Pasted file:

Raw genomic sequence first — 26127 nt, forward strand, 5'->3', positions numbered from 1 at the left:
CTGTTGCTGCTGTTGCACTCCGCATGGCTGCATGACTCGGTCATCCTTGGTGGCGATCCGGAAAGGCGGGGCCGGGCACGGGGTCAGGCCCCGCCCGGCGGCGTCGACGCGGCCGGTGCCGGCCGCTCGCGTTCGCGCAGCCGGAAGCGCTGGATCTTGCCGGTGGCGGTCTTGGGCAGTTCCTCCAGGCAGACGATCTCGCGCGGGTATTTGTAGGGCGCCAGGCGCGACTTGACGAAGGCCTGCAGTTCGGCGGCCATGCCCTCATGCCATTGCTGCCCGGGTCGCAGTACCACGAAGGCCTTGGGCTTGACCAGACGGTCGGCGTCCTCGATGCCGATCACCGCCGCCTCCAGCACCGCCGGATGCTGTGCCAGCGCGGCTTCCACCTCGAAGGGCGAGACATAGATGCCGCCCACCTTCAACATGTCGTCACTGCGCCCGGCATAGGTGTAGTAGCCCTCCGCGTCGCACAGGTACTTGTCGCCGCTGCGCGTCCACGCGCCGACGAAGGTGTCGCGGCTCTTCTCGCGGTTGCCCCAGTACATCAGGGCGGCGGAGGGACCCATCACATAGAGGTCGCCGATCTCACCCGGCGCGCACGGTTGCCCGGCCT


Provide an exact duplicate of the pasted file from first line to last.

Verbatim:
Raw genomic sequence first — 26127 nt, forward strand, 5'->3', positions numbered from 1 at the left:
CTGTTGCTGCTGTTGCACTCCGCATGGCTGCATGACTCGGTCATCCTTGGTGGCGATCCGGAAAGGCGGGGCCGGGCACGGGGTCAGGCCCCGCCCGGCGGCGTCGACGCGGCCGGTGCCGGCCGCTCGCGTTCGCGCAGCCGGAAGCGCTGGATCTTGCCGGTGGCGGTCTTGGGCAGTTCCTCCAGGCAGACGATCTCGCGCGGGTATTTGTAGGGCGCCAGGCGCGACTTGACGAAGGCCTGCAGTTCGGCGGCCATGCCCTCATGCCATTGCTGCCCGGGTCGCAGTACCACGAAGGCCTTGGGCTTGACCAGACGGTCGGCGTCCTCGATGCCGATCACCGCCGCCTCCAGCACCGCCGGATGCTGTGCCAGCGCGGCTTCCACCTCGAAGGGCGAGACATAGATGCCGCCCACCTTCAACATGTCGTCACTGCGCCCGGCATAGGTGTAGTAGCCCTCCGCGTCGCACAGGTACTTGTCGCCGCTGCGCGTCCACGCGCCGACGAAGGTGTCGCGGCTCTTCTCGCGGTTGCCCCAGTACATCAGGGCGGCGGAGGGACCCATCACATAGAGGTCGCCGATCTCACCCGGCGCGCACGGTTGCCCGGCCT